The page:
Saurav Ghosal (Ind) bt Mathieu Castagnet (Fra)   
                     11/3, 11/7, 11/7 (50m)

GRANDIOSE, LE SAURAV…

The contrast between the match Balbo/Richards and this Ghosal/Castagnet was quite staggering. If the first one was all about style, and lob, and “classical orchestra” feel, this one was more “Hard Rock & Roll”!!!

Neither Saurav and Mathieu’s technique are of that typical English school, they both have some funny moves with their racquets, but the heart, the will, the determination, are all in the right place.



Some of the third game rallies made me think of the famous James Willstrop/John White matches, with James playing cat and mouse with an exhausted but still running Whitey… Saurav was playing, attacking, and Mathieu was running, visiting the court 1000 per rally, and giving it every drop of energy he had.

”I’m playing well, I’m very precise, he is just more precise than I am”, he said to his coach between games. And that was a perfect summary of the encounter. The Frenchman didn’t do anything wrong, Saurav just did everything a bit better…

"I really wanted to play on the glass court. Are all the first round match played in the glass court? Yes? Great! I’m on there for sure!!!!

"Yesterday I really felt tired, and like I didn’t want to play. Today, I knew that to be beat Mathieu, and especially here, in front of his home crowd, I was going to have to be at my best. So I came on court trying to play the best I could.

"I know what it is, when you play in your own country, it’s like when I play in India, if the other one gives me anything, we just go for it. So I didn’t want to give him anything at all. And luckily, I was able to do so.

"I’m still based in Leeds, I train in Pontefract, but I finished my Uni now, and I’m now a “Professional Squash Player”…

"I don’t know what makes me run and run. I just see the ball, I know it’s going there, so that’s where I go, I just try and make him play just one more shot. Because I know that when I play somebody like that, who picks up everything, I’m always thinking, “if I don’t get a roller, I’ll never finish the point”…

"I try and give 100% at every rally, and I’ve worked enough now physically to keep that up for five games…"

"Nothing to say, he was just far too good for me today. And I think he is running on the confidence from his win in Bordeaux last week.

"I didn’t play too bad, I was accurate enough at the front, but he was even more accurate than I was, and he played the perfect match, with hardly any errors.

"What is painful really, is the number of rallies that I was dominating, but that I ended up losing, or where I cracked physically because he just picks up everything, and I mean EVERYTHING…

"I think we’ve got the same type of game, apart from the fact that he is quicker at it, and more precise…

"Too good, on the day, just too good."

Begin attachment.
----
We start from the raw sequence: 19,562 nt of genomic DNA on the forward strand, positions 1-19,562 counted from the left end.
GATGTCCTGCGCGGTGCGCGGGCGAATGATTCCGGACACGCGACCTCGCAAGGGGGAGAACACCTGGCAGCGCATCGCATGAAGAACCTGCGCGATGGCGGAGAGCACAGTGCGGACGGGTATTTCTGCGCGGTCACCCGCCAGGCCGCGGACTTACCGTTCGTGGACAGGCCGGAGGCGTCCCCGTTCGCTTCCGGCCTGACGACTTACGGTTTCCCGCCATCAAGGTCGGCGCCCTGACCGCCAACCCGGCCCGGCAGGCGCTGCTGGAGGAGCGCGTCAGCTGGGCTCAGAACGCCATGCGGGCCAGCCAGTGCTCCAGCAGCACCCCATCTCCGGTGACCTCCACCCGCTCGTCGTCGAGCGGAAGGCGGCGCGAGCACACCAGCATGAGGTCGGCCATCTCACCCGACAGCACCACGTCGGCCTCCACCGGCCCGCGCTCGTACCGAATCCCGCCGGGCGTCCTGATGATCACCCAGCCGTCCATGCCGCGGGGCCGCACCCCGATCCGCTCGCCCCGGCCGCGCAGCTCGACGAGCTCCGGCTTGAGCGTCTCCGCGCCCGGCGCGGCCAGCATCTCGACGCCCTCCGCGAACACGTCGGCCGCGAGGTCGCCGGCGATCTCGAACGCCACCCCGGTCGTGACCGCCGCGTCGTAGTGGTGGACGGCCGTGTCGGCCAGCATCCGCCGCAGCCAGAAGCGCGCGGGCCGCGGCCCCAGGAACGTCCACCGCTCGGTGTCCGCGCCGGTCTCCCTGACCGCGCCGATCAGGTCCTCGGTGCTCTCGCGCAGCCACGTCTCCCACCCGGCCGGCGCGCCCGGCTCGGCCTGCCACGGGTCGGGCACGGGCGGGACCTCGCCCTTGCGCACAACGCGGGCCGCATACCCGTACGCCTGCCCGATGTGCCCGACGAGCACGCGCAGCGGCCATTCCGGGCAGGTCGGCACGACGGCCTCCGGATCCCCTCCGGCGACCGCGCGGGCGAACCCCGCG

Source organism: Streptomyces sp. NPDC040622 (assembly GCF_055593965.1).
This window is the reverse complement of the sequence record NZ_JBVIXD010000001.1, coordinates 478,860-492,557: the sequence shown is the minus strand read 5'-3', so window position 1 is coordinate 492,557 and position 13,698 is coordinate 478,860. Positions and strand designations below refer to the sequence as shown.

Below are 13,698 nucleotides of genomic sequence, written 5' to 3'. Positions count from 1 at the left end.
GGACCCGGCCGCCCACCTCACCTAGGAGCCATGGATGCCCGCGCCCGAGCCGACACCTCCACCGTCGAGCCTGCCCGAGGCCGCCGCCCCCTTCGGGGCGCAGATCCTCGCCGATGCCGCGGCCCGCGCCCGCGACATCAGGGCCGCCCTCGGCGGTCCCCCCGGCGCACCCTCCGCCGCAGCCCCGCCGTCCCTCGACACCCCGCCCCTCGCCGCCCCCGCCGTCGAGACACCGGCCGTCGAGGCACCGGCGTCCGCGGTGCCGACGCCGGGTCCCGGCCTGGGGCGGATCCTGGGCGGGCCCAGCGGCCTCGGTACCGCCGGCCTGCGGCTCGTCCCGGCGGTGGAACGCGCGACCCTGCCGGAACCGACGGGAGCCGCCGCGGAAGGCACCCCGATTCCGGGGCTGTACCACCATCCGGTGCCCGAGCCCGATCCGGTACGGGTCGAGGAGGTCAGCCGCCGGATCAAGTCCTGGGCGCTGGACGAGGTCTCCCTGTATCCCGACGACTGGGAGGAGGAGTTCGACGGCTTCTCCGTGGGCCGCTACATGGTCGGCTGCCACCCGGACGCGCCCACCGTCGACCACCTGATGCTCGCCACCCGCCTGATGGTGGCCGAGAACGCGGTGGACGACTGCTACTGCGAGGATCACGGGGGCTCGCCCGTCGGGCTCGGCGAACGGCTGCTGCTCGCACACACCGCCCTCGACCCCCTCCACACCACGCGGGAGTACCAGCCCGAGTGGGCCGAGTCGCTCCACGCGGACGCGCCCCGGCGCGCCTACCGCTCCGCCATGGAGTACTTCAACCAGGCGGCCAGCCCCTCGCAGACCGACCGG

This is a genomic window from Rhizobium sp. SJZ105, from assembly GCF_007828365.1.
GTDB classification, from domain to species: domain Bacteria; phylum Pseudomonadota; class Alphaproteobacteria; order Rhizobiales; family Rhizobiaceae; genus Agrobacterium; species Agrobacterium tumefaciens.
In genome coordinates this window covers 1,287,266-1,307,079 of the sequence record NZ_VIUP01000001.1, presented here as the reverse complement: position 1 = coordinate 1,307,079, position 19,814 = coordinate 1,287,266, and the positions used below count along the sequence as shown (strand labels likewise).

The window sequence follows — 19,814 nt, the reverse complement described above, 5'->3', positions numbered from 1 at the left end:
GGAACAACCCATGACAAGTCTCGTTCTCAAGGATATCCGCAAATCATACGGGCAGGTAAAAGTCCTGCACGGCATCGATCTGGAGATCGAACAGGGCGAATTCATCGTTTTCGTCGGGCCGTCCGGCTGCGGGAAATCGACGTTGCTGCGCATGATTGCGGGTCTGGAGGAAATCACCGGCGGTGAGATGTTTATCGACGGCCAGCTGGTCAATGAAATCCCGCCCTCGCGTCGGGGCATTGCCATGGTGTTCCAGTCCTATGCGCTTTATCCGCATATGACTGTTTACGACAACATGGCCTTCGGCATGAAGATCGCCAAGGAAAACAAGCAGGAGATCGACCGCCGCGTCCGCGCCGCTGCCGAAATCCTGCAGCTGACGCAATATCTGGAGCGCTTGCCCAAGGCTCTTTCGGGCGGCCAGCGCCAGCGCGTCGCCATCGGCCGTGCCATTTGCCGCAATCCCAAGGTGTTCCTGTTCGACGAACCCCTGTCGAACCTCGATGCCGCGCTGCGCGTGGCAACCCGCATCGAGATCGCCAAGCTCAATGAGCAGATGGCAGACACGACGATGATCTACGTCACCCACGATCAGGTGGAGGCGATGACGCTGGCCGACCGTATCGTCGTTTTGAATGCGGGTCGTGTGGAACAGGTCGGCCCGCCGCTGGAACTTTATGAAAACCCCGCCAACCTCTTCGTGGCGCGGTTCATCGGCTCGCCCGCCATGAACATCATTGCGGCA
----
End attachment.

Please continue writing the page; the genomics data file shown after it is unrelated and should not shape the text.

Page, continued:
Aaron Frankcomb (Aus) bt Mark Krajcsak (Hun)
  13/11, 11/2, 8/11, 10/12, 11/8 (125m)

Aaron holds off
Hungarian comeback

Steve Cubbins reports

And to finish ... a marathon and a half!

When Aaron Frankcomb cruised through the second game to take a 2/0 lead it looked all over, but Mark Krajcsak had other ideas, and the Hungarian came within a whisker of completing a remarkable comeback.

In the event this match consisted of four games where you couldn't split the players and one which was taken easily. In the end that second, where Mark was below par and Aaron played exceptionally well, proved to be the difference.

Once Mark had found his feet again, he pulled one, then two games back. The rallies were long, the lets many, and the fourth was particularly fractious, with both players annoyed with each other and the refs.

It settled down in the fifth though, both needing all their energy. Mark looked the stronger and quicker at the start, but somehow Aaron hung in, and from 8-all squeezed out the final three points - Mark lunged into the back corner, appealed hopefully for a let, but Aaron was already celebrating before the inevitable "no let" decision came.

So, after over two hours it's the Australian who goes on to play top seed Gregory Gaultier - thankfully for him in the last match of tomorrow's first round.

"I took the second too easily - I played really well and he was a bit off, but I was getting on top of the ball early and felt really good. After that game Neil [Guirey] told me he would come out hard in the next, and not to be overconfident … and that's exactly what happened.

"The fourth was tight, I thought I was a bit unlucky to lose that one, but tiredness got on top of me and I wasn't able to keep to a game plan. Even though I felt tired in the fifth I just told myself to give it all I had left, and after hanging in for a few points something just clicked."

"I sometimes let the referee and the decisions get to me, and I react too much, but I'm happy, I'm just happy to qualify …"



"It was disappointing to lose the first and I lost concentration in the second, I was making too many mistakes. But I've put a lot of work in over the summer and I wanted to show that I could come back from two down against a good player.

"It was going well until 8-all in the fifth, when I felt I got a bad decision, and I couldn't keep my game together for the last couple of points."